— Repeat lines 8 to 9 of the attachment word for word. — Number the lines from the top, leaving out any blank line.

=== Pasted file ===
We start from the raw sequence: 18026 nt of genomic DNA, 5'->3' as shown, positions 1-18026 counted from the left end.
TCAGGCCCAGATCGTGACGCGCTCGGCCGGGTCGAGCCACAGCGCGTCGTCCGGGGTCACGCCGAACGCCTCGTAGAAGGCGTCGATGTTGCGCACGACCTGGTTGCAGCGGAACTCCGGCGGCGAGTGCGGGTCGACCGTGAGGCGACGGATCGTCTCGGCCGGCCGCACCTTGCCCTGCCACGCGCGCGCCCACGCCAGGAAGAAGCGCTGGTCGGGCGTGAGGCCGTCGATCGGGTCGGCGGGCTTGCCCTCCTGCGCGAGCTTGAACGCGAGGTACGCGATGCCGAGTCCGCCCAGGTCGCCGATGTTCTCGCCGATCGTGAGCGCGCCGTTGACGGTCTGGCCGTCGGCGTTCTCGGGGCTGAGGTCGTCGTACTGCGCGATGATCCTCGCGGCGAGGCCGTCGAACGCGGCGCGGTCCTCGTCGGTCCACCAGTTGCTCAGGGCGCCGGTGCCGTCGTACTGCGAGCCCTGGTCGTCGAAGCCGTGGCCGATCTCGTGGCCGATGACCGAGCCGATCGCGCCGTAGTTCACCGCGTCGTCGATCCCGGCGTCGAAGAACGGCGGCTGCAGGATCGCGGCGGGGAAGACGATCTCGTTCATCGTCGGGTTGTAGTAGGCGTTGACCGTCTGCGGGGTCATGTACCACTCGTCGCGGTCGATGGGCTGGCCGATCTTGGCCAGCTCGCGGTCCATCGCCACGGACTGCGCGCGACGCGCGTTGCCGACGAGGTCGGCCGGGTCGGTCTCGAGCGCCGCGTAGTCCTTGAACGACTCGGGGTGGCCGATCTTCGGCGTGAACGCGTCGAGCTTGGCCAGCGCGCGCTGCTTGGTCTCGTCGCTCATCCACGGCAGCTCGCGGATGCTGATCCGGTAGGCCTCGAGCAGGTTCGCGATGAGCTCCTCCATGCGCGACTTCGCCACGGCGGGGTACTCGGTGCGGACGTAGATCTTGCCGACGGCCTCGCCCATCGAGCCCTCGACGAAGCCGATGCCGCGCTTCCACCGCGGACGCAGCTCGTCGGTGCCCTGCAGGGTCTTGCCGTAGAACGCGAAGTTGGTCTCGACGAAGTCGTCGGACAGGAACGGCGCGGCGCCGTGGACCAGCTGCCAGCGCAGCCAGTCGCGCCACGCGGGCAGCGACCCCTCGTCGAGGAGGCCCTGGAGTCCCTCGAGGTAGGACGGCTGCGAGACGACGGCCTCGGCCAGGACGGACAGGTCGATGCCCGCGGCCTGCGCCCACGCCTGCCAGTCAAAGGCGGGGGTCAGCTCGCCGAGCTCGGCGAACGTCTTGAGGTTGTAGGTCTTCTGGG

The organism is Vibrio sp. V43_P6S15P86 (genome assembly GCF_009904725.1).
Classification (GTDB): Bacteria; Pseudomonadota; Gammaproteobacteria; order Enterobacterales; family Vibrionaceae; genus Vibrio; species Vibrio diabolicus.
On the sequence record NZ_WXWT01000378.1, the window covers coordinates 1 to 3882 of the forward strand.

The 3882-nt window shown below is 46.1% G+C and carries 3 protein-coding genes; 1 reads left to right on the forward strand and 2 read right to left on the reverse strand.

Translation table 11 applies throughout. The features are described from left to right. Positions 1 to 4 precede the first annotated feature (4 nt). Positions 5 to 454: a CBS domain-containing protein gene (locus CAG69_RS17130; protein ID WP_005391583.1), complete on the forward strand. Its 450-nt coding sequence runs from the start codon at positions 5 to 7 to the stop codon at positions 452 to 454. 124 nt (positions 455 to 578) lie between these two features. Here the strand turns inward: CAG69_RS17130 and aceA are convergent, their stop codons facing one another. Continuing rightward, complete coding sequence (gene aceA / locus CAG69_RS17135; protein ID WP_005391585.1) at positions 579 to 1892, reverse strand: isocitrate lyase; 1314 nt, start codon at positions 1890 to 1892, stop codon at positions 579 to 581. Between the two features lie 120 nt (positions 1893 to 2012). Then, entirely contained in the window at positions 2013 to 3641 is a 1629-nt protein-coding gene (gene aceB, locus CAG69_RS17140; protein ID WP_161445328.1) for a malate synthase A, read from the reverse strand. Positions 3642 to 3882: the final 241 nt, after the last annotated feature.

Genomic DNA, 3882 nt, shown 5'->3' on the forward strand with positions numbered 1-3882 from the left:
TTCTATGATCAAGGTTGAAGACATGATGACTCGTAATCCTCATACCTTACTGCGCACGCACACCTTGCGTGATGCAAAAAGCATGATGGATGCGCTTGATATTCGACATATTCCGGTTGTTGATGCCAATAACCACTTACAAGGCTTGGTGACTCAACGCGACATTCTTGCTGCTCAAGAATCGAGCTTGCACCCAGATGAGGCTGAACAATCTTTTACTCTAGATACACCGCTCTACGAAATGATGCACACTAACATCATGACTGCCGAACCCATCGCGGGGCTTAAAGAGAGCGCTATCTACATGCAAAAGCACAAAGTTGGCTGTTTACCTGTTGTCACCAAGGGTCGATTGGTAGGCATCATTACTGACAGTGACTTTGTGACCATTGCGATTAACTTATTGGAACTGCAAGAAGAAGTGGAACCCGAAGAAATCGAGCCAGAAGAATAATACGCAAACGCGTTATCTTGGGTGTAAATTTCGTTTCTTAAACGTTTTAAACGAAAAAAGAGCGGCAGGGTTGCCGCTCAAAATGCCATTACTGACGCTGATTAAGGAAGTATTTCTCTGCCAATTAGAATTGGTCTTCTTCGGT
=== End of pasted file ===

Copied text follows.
Genomic DNA, 3882 nt, shown 5'->3' on the forward strand with positions numbered 1-3882 from the left:
TTCTATGATCAAGGTTGAAGACATGATGACTCGTAATCCTCATACCTTACTGCGCACGCACACCTTGCGTGATGCAAAAAGCATGATGGATGCGCTTGATATTCGACATATTCCGGTTGTTGATGCCAATAACCACTTACAAGGCTTGGTGACTCAACGCGACATTCTTGCTGCTCAAGAATCGAGCTTGCACCCAGATGAGGCTGAACAATCTTTTACTCTAGATACACCGCTCTACGAAATGATGCACACTAACATCATGACTGCCGAACCCATCGCGGGGCTTAAAGAGAGCGCTATCTACATGCAAAAGCACAAAGTTGGCTGTTTACCTGTTGTCACCAAGGGTCGATTGGTAGGCATCATTACTGACAGTGACTTTGTGACCATTGCGATTAACTTATTGGAACTGCAAGAAGAAGTGGAACCCGAAGAAATCGAGCCAGAAGAATAATACGCAAACGCGTTATCTTGGGTGTAAATTTCGTTTCTTAAACGTTTTAAACGAAAAAAGAGCGGCAGGGTTGCCGCTCAAAATGCCATTACTGACGCTGATTAAGGAAGTATTTCTCTGCCAATTAGAATTGGTCTTCTTCGGT